In my role as business adviser & accountant, I’ve had the pleasure to work with a diverse range of artists – from Vance Joy to Daniel McPherson to Dave Thornton. Generally they’re refreshingly humble and a pleasure to deal with.
Like any segment of business owners, artists are all very different. Some are very financially astute, and want to be involved in important decisions; others don’t want to know about the numbers at all, and just want to focus on what they do best. As their adviser, just like with my business clients, there’s no one-size-fits-all approach: my role is to tailor advice and strategies to meet their needs and goals. Importantly, their focus will change over time as their career evolves, their personal lives change, and/or their priorities are re-aligned; recognising and adapting to their change in circumstances & needs is a critical part of being a good adviser.
Interestingly, working with them has highlighted some key lessons that I think everyone – particularly business owners – could learn from them:
- Separate your business finances from your personal affairs
- Planning is critical to success
- We all need an ‘Entourage’
Most of my entertainment clients are basically self-employed artists. The successful ones treat their career finances as a business – they plan, they invest time in managing it, and most importantly… they employ good people to manage it for them. Every business owner should do the same – treat your business separate from your personal finances. So, rather than just get what’s left over each month, you should budget to pay yourself a set wage, which forces you to find a way to fund it (just like you find a way to cover every other expense). Also, as Jason Cunningham talks about in Have your cake and sell it too, it’s critical to have that separation between your duties as a shareholder and director. Is the business giving you the return you want? Is it operating effectively?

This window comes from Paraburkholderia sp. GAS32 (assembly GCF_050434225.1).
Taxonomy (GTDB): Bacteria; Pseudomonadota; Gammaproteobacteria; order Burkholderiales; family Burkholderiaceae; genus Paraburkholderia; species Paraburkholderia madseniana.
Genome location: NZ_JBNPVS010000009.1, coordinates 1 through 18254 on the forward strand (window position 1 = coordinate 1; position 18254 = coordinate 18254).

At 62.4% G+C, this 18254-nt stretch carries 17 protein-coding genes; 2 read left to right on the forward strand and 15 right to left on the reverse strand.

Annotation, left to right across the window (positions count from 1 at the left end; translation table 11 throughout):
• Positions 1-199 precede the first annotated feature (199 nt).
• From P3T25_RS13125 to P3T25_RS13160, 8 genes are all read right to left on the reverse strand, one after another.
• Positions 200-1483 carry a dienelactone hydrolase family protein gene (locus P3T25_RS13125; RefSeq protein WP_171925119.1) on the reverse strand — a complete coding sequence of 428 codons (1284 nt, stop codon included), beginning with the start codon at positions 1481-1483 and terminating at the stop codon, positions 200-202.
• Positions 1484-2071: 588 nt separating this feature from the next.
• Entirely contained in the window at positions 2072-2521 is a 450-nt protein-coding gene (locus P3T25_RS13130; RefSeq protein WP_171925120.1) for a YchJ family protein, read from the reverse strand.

A hit record or killer stand-up routine don’t come out of thin air – there’s a lot of hard work and planning that goes into making it all work. It’s the same for a business, or for your personal finances; planning is critical.
These artists can experience severe income and expense fluctuations – platinum album or world tour one year, followed by a quieter year or two while you write and record the next album. So planning is critical to 1) manage your income and expenses, so you have enough cash flow to survive and keep the business operating; and 2) ensure you get the best tax outcome (that is, you don’t pay any more tax than is required). Quarterly meetings and forecasting are vital to get the best outcome both now, and in the future.
A big part of planning for these artists is thinking about life after your career. It’s exactly the same for business owners – except you also have the option of one day selling your business, which is rare for an artist. The more you plan ahead, the better prepared you’ll be for any eventuality, and the closer you’ll get to achieving your end goals.
No, I’m not talking about the TV series (although that would be awesome); the most successful artists are those who have great people around them, such as a manager (who is essentially CEO of the business).
At The Practice, one of our guiding principles is to operate in your genius. We try to work together to allow each other to focus on what we’re best at, as that is when you get the best outcomes. Of course, an artist should focus on what they do best; to do that, they need a trusted team in place that takes care of the boring but important stuff. It’s no different for any business owner I meet – they have particular skills, and it’s in the best interests of the business that they get to use those skills (rather than get bogged down in admin or bookkeeping).
With the help of a manager (CEO, GM or office manager), financial controller (accountant or business adviser), assistants (or team members), and other key advisers as required (legal, finance, financial planner), the artist (or business owner) will truly be able to shine and achieve their best.
Director, The Practice